Nigerians have a duty not to repeat the 2015 mistake of the cult of personality: it will only lead to hell. In 2015, evangelists claimed that a NEPA bill was enough for the top job; that with a soldier providing military tactics and a pastor providing spiritual arsenal, the country was on its way to Canaan. They frolicked in wild ecstasy, their brains eaten away by lies. But the lies quickly dissolved in a sea of ​​regret: they went from Sai Baba (Hail Baba) to Ah Baba (What! Baba!), then to Kai Baba (Don’t, Baba) and finally to Bye Baba. Nigeria is now the poverty capital of the world. Entering a digitized world with typewriters is a simple comedy. We have to ask the excited monkeys who are now jumping from one social media tree to another: if you’re not recommending your candidate for CEO of your company, why recommend them for public office?

What this earth needs is a tinkering with the very question of its existence, and unless and until that is done, a million (un)popular candidates won’t make a difference. In a recent article, I wrote: “Today, with the ravages of decades of military rule that have transformed federalists into greedy unificationists, Nigeria has a giant center that arrogates exclusive right to the repressive apparatuses of the state, denigrating the supposed federating units, and requisitioning the national purse. The results, to take only the latest verdicts from statistical agencies for example, have been horrific: the research/analysis group on global and international terrorism, Jihad Analytics, has just ranked Nigeria, unitary police, as the second most terrorized country in the world, behind Iraq which occupies the first place with 337 terrorist attacks recorded between January and June of this year, against 305 in Nigeria. , for good measure, is the world capital of poverty, open defecation, poor access to electricity and -school children. nt any logic to a unitary Nigeria. I see no reason to alter this conclusion.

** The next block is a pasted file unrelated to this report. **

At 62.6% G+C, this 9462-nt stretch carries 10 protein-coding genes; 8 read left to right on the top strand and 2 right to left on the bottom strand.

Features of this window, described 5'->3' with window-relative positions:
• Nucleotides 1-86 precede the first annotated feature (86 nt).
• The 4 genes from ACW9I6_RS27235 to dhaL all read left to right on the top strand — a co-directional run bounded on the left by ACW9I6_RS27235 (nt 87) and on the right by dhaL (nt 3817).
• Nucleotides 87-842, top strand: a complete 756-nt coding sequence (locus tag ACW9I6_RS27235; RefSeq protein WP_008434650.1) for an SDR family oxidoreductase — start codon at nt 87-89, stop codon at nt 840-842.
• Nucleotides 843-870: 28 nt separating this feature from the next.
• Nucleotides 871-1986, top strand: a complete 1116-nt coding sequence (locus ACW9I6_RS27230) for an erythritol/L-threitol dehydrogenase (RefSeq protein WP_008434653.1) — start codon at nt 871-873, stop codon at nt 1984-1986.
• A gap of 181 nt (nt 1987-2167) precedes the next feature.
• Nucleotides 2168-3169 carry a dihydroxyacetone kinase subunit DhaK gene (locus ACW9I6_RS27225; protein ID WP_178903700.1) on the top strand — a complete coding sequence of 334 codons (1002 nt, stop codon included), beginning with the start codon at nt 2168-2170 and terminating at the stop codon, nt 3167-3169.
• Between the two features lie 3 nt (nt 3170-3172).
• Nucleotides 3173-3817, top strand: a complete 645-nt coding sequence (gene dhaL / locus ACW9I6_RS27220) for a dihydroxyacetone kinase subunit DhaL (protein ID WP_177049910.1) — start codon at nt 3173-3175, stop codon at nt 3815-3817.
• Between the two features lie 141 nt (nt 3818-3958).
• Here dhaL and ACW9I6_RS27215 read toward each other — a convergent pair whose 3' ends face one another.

Nigerians at all levels must beware, to return to Kasam Yusuf’s Maji Maji, “of men who spoke of deliverance and freedom/And warriors who pledged to fight”. They must regard the political jamborees that currently rule the airwaves as mere artifice. “For several days” the Maji Maji rebels led by Ngwale/Bokero “resounded with drumbeats and frenzied cries/Then with the spirits of extraterrestrial ancestors”, but they ended in certain doom. Our midshipmen hold Danish rifles, determined to wage war in the 21st century. They sound dangerously like Elvis Mbonye, ​​the so-called Ugandan prophet who claims to have been in the celestial realms to give Satan complete hiding. Addressing his flock at a hotel in Kampala, Mbonye said he first met Satan’s bodyguard, smashed him to a pulp, then walked over to the “big bad boss”, leaving him “seriously injured”.

Make way for the Nigerians…